The first Hammer horror film I ever saw, though I was far from aware of the Hammer brand, was The Mummy (1959). I saw it, like much of my early exposure to classic horror movies, as a 3:00 Movie on WPIX when I lived in New Jersey in the 1970s.
And, like many of the horror movies I watched at that time, it scared the shit out of me.
Specifically, the flashback scene that reveals the origin of the Mummy etched itself in my memory like very few movie scenes at the time. Nothing is particularly graphic in this scene, but enough is suggested that activated my young imagination. I was especially disturbed by the scene of the priest Kharis (Christopher Lee) having his tongue cut out. We see the clamp go down on his tongue in a medium shot, and then the film cuts to a reverse shot from behind Kharis's head, as the guard slices the tongue off, though the cut is not visible to us (this sequence is used in the preview below).
This series of shots best encapsulates my appreciation of the early Hammer horror films. They are slightly more graphic in their violence than the classic horror movies of the 30s and 40s, but they still rely heavily on suggestion--the suggestions, however, are more disturbing.
Other than this long flashback scene, Christopher Lee doesn't get much to do as the Mummy in this film. However, he is still effective as Kharis, with an imposing presence, a slow, lumbering gait, and expressive eyes that reveal his inner conflict toward the end of the movie. And Peter Cushing once again plays the hero role that he nailed in so many of these movies: the deadly serious hero who is utterly, single-mindedly convinced that the supernatural exists and must be destroyed.
The Mummy is among the first group of classic horror revisions that Hammer undertook, with the creative team of writer Jimmy Sangster, director Terence Fisher, and producer Michael Carreras on board as they were for The Curse of Frankenstein and The Horror of Dracula. Unlike those other two movies, however, The Mummy varies little from the basic plot of the Univeral Mummy movies: the Mummy sets out to seek revenge on those British archeologists who desecrated the tomb of the queen he protected.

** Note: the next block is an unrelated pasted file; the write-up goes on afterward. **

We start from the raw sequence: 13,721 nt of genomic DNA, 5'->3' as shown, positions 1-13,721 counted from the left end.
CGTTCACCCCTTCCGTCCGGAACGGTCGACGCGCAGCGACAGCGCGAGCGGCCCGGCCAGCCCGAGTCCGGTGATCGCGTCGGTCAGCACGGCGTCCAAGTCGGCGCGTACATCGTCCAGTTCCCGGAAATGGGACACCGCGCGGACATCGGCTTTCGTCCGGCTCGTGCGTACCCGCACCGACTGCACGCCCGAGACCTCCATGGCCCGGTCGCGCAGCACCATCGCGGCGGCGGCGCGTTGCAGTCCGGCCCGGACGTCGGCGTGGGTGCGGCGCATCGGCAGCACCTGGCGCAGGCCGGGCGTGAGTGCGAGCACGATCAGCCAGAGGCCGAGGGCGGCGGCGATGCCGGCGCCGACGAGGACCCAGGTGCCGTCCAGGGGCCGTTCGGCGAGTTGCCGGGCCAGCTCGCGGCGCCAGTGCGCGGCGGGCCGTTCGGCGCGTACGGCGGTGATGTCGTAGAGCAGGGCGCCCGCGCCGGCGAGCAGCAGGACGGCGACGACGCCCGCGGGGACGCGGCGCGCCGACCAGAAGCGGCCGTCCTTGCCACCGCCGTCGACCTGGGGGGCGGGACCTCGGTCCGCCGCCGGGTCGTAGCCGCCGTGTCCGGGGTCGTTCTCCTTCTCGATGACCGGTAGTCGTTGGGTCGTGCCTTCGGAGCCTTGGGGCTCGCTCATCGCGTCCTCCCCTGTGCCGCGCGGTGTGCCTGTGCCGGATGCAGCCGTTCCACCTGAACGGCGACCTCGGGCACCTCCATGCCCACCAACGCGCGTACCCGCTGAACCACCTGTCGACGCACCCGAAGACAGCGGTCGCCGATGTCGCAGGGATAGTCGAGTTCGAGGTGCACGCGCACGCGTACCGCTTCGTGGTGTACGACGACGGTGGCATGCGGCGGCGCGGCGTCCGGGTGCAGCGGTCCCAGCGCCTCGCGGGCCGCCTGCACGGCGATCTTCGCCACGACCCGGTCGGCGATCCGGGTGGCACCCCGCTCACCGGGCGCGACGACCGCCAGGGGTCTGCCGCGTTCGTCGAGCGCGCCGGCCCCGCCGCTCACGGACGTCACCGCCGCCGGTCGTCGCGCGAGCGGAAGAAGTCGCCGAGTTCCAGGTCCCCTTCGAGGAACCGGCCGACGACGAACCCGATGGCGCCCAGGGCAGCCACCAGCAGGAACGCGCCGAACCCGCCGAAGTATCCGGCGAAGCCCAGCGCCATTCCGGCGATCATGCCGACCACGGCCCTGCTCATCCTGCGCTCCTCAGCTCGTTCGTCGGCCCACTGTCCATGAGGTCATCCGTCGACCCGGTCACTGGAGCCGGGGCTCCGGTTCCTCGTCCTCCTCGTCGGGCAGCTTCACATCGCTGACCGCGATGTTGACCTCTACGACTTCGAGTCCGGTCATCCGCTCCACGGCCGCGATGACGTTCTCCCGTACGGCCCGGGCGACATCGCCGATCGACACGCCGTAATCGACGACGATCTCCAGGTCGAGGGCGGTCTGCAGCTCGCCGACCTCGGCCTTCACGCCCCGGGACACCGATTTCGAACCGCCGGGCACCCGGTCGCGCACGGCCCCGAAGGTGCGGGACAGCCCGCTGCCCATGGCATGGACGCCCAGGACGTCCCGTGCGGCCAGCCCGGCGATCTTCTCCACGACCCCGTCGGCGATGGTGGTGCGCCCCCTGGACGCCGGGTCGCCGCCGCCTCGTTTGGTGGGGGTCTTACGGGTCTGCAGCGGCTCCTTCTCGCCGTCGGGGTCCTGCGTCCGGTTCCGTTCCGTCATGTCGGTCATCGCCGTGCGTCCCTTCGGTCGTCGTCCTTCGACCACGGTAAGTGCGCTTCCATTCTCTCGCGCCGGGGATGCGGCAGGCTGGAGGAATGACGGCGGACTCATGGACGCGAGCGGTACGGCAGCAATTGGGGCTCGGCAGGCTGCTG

The Mummy does have problems with an overt colonialism that's never really challenged, and this may affect the way the movie ages. England is presented as the locus of order, which is only disrupted by the intrusion of a chaotic, foreign, Eastern influence. Also, Cushing provokes Mehemet Bey, the Mummy's keeper, by insulting his religious beliefs. But, despite those inevitable problems with this particular property, The Mummy serves as a model for Hammer horror at its best: a lean, efficient, and effective movie, with a creative team and ensemble of actors at the top of their game. Though the movie no longer gives me nightmares like it did my 7-year-old self, I find that the shocking moments in this movie still earn their shocks honestly, and the Mummy itself is well-designed and haunting.
Here's the trailer for The Mummy, which highlights many of the qualities I've referenced above.
Next: An atypical Hammer film.